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Chess & Schizophrenia: Murphy v Mr Endon, Beckett v Bion

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This paper reconvenes Samuel Beckett's psychotherapy with Wilfred Bion during 1934-1936 during which time Beckett's conceived and began writing this second novel, Murphy. Based on Beckett's visits to the Bethlem & Maudsley Hospital and his observation of the male nurses, the climax of Murphy is a chess match between Mr Endon (a male schizophrenic patient) and Murphy (a male psychiatric nurse). The precise notation of the Endon v Murphy chess match tells us that the Beckett intended it to be an exemplar of an anti-match, perhaps a metaphor for the tragedy of being locked into madness. It is also argued that the match offers us insight into Beckett's experience of the process of psychotherapy with Bion. Based on new information from Beckett's nephew and Bion's widow, hypotheses about the long term impact of the Bion-Beckett analysis are advanced as a mutual experience which shaped the lives and later literary output of both men, producing conjoined career writings which continue to offer us stark and sublime condensations of depression, psychosis, and the challenges of therapy and recovery.
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A triptych of clinical cases binds together a new frame for understanding the relationship vacuum that lies at the heart addiction to drugs. Beginning with a case anecdote about an amphetamine user who was troubled with an underlying psychotic condition, and much taken with David Bowie’s song Space Oddity, the case draws attention to the emptiness in which the client's social relations were conducted. Bion's thoughts on the challenge of linking drug addiction and psychosis are refracted in his personal copy of Rosenfeld’s (1965) book Psychotic States, where Bion made copious notes in the margins and coined the term ‘concentration for annihilation’. Some of these notes throw new light on Bion's approach to working with psychotic fixation which he derived from working with clients using drugs as well as those who were suffering psychotic states. Particular attention is given to one of Bion’s clients whose repetition-compulsion appeared to create what we might think of as a ‘psychotic vacuum’. In the final case study the life and death of Lucy Cameron is cause for reflection. Lucy’s poem ‘The Space’ draws attention to the devastating psychotic vacuum created by substance misuse.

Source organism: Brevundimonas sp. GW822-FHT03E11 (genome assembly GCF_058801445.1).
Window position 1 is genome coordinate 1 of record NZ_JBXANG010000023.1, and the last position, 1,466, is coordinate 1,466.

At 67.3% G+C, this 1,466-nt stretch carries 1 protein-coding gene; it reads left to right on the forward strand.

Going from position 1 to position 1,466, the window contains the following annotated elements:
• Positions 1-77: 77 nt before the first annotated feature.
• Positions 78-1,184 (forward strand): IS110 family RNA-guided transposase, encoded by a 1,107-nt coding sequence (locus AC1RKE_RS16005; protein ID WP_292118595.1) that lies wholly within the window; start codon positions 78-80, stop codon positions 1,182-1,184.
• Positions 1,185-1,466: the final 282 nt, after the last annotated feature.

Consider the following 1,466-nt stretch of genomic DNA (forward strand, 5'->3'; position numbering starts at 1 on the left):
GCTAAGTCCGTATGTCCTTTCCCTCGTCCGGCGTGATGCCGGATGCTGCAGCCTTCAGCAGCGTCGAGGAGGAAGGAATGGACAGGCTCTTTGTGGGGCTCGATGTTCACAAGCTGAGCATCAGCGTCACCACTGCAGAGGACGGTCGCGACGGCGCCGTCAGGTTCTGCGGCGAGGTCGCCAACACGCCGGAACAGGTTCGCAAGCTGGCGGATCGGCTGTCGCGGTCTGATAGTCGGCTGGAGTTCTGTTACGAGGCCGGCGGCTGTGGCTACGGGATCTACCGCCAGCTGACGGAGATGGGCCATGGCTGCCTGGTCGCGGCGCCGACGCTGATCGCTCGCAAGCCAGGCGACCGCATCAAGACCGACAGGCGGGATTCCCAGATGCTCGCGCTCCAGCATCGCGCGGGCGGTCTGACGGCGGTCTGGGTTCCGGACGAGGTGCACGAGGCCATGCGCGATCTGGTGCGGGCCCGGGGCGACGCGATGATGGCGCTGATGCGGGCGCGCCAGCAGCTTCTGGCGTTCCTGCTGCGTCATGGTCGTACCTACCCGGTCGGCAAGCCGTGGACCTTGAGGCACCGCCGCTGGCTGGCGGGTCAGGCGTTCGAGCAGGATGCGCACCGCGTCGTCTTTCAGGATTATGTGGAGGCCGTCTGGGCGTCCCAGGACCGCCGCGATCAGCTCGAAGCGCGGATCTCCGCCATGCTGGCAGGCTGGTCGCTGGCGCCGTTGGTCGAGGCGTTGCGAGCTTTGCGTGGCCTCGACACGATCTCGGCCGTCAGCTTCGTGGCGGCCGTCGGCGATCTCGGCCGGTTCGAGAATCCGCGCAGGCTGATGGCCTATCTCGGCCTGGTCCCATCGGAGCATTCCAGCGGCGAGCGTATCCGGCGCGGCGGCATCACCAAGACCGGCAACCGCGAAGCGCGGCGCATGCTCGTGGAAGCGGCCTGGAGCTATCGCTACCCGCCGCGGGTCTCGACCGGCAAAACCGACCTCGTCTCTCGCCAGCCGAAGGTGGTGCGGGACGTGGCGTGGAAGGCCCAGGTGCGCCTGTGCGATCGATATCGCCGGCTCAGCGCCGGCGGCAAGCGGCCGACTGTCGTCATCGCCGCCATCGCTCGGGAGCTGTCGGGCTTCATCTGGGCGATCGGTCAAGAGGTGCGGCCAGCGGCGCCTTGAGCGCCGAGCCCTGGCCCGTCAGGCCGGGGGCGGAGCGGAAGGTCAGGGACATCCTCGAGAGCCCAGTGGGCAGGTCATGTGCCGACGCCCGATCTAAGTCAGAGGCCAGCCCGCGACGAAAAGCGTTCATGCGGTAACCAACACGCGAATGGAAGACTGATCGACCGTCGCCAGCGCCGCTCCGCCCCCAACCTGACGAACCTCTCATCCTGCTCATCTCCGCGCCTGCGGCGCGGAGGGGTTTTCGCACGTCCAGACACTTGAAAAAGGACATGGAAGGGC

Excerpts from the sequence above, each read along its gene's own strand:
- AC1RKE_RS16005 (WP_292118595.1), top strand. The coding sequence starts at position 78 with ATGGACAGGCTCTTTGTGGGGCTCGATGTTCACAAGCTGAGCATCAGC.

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I propose to summarize some of the conclusions presented in this paper. One of my main points was the suggestion that in the first few months of life anxiety is predominantly experienced as fear of persecution and that this contributes to certain mechanisms and defenses which characterize the paranoid and schizoid positions. Outstanding among these defenses is the mechanism of splitting internal and external objects, emotions, and the ego. These mechanisms and defenses are part of normal development and at the same time form the basis for later schizophrenic illness. I described the processes underlying identification by projection as a combination of splitting off parts of the self and projecting them on to another person, and some of the effects this identification has on normal and schizoid object relations. The onset of the depressive position is the juncture at which by regression schizoid mechanisms may be reinforced. I also suggested a close connection between the manic-depressive and schizoid disorders, based on the interaction between the infantile schizoid and depressive positions.
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